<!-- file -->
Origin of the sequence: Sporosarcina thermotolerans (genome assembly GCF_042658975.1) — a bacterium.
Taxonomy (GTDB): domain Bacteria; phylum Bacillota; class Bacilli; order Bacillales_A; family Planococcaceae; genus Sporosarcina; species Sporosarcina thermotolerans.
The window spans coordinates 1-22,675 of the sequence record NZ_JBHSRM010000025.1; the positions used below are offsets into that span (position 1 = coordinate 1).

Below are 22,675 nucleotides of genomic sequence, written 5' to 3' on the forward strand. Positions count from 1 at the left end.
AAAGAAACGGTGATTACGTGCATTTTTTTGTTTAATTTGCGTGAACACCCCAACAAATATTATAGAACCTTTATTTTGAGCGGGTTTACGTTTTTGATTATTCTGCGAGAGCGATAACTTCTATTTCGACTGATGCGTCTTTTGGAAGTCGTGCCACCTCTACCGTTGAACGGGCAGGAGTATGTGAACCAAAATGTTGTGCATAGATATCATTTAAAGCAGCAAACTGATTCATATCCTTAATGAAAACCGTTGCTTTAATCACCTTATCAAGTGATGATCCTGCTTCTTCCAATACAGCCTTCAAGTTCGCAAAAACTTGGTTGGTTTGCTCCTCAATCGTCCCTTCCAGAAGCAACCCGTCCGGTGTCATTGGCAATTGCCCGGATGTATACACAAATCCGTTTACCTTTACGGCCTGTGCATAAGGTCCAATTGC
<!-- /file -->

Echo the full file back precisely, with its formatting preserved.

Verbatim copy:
Origin of the sequence: Sporosarcina thermotolerans (genome assembly GCF_042658975.1) — a bacterium.
Taxonomy (GTDB): domain Bacteria; phylum Bacillota; class Bacilli; order Bacillales_A; family Planococcaceae; genus Sporosarcina; species Sporosarcina thermotolerans.
The window spans coordinates 1-22,675 of the sequence record NZ_JBHSRM010000025.1; the positions used below are offsets into that span (position 1 = coordinate 1).

Below are 22,675 nucleotides of genomic sequence, written 5' to 3' on the forward strand. Positions count from 1 at the left end.
AAAGAAACGGTGATTACGTGCATTTTTTTGTTTAATTTGCGTGAACACCCCAACAAATATTATAGAACCTTTATTTTGAGCGGGTTTACGTTTTTGATTATTCTGCGAGAGCGATAACTTCTATTTCGACTGATGCGTCTTTTGGAAGTCGTGCCACCTCTACCGTTGAACGGGCAGGAGTATGTGAACCAAAATGTTGTGCATAGATATCATTTAAAGCAGCAAACTGATTCATATCCTTAATGAAAACCGTTGCTTTAATCACCTTATCAAGTGATGATCCTGCTTCTTCCAATACAGCCTTCAAGTTCGCAAAAACTTGGTTGGTTTGCTCCTCAATCGTCCCTTCCAGAAGCAACCCGTCCGGTGTCATTGGCAATTGCCCGGATGTATACACAAATCCGTTTACCTTTACGGCCTGTGCATAAGGTCCAATTGC